After reviewing the referred literature, two independent examiners from the areas of Sport Science and Physiotherapy selected and prepared the relevant items to compose the protocol with a third examiner helping in case of divergence and voting on the inclusion or exclusion of the items.

Preliminary versions of the protocol were presented in the study group meetings in order to get to the first pilot version. This version was then presented in the Brazilian Congress of Motor Behavior (Bonuzzi, Palma, Torriani-Pasin, Soares, & Antunes, 2012) and, after specialists’ opinions, modified accordingly. Then it was presented in two other congresses (Palma, Cairolli, Bonuzzi, Soares, & Torriani-Pasin, 2014; Soares et al., 2014), going through the same process and being adjusted again, until the first version was established; then, its content validity and reliability could be tested. The final version of the “Perceptual and motor demands assessment protocol for virtual reality systems” (Figure 1) is composed by 25 items, divided in three domains: 1- Task features (seven items), 2- Environment features (four items), 3- Biological features, divided in 3a-Biological motor features (four items), 3b- Biological conditional features (seven items) and 3c- Biological perceptual and cognitive features (three items). The items had two or three answer options, in which only one could be chosen. The domains are described below:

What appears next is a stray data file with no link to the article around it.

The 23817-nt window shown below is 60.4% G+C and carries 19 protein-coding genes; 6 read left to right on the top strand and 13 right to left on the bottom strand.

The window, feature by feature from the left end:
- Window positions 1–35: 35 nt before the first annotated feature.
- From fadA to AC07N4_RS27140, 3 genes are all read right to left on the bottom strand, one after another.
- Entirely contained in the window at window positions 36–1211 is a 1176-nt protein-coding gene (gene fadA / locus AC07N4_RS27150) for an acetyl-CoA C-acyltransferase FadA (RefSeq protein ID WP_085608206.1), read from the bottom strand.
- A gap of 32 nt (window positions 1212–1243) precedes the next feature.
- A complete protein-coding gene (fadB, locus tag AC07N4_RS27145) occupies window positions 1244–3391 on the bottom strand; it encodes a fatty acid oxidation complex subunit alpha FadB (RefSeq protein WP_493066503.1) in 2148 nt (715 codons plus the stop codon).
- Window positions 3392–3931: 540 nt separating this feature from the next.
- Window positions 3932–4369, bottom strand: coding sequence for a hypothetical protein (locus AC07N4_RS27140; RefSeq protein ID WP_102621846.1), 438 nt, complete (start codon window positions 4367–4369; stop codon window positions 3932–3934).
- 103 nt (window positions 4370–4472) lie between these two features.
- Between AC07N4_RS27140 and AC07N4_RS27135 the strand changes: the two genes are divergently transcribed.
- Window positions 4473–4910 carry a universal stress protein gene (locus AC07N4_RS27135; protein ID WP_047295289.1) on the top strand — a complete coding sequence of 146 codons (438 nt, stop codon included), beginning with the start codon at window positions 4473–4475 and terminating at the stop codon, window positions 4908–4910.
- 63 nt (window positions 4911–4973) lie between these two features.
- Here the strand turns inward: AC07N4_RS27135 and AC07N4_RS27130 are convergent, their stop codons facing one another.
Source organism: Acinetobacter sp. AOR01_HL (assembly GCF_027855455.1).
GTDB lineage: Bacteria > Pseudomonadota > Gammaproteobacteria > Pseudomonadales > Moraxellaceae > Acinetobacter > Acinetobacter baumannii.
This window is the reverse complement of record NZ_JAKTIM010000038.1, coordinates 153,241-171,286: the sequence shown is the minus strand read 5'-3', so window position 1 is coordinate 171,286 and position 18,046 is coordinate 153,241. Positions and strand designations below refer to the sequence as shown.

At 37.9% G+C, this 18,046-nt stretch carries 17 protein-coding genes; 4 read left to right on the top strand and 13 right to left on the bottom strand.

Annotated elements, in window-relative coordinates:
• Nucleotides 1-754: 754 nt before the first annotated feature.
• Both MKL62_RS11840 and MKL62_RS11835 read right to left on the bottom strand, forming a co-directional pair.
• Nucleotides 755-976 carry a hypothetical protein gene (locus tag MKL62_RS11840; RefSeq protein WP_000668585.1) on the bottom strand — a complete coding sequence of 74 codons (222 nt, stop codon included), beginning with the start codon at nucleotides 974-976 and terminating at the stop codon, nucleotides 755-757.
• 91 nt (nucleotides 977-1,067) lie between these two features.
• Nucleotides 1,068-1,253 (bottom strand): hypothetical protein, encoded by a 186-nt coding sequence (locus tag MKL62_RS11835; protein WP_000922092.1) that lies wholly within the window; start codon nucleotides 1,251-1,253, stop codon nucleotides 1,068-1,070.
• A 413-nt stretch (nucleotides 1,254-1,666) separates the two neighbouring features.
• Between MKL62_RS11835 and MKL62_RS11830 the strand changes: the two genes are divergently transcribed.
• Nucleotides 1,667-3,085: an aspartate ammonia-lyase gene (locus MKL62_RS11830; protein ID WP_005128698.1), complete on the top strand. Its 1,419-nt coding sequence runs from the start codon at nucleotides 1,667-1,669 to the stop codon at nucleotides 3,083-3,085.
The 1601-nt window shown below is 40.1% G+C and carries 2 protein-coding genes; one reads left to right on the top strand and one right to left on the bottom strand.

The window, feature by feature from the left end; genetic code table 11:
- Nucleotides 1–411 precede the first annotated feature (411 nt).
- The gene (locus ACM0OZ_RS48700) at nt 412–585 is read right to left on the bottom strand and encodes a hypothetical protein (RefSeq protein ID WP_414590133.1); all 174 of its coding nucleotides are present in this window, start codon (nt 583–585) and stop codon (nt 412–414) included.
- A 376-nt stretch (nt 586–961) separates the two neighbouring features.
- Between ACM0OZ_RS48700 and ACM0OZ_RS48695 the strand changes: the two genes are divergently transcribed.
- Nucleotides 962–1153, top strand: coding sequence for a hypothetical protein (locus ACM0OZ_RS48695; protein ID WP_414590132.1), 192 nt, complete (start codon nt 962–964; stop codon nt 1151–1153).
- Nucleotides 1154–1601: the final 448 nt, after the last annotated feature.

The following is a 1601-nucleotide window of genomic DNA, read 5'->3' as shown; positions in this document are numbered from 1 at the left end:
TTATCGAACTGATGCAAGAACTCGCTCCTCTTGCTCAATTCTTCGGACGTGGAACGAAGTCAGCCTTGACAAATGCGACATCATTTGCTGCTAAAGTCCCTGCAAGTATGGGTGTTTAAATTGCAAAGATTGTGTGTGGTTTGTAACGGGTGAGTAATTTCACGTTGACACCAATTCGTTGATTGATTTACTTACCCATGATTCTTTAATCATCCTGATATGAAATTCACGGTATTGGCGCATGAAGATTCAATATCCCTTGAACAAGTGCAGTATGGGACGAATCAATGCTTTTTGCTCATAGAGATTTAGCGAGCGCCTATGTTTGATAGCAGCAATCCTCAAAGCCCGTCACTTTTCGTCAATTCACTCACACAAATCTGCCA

1-Task features: presence or absence of dual task, augmented feedback (type, when it is provided, how it is used to control movement) and intent in stability, locomotion and manipulation to the task’s goal.

2- Environment features: Ecological validity, Avatar representation on the virtual environment, Avatar’s appearance, Environment stability.

3- Biological features:

a) Motor features: presence or absence of multi-limb coordination, bimanual coordination, bimanual asymmetry, muscle involvement;

b) Conditional features: flexibility, muscle endurance, cardiovascular endurance, speed frequency, agility, dynamics balance and static balance relate to the task goal.

c) Perceptual and cognitive features: presence and absence of reaction time, timing, Motor synchronization/rhythm.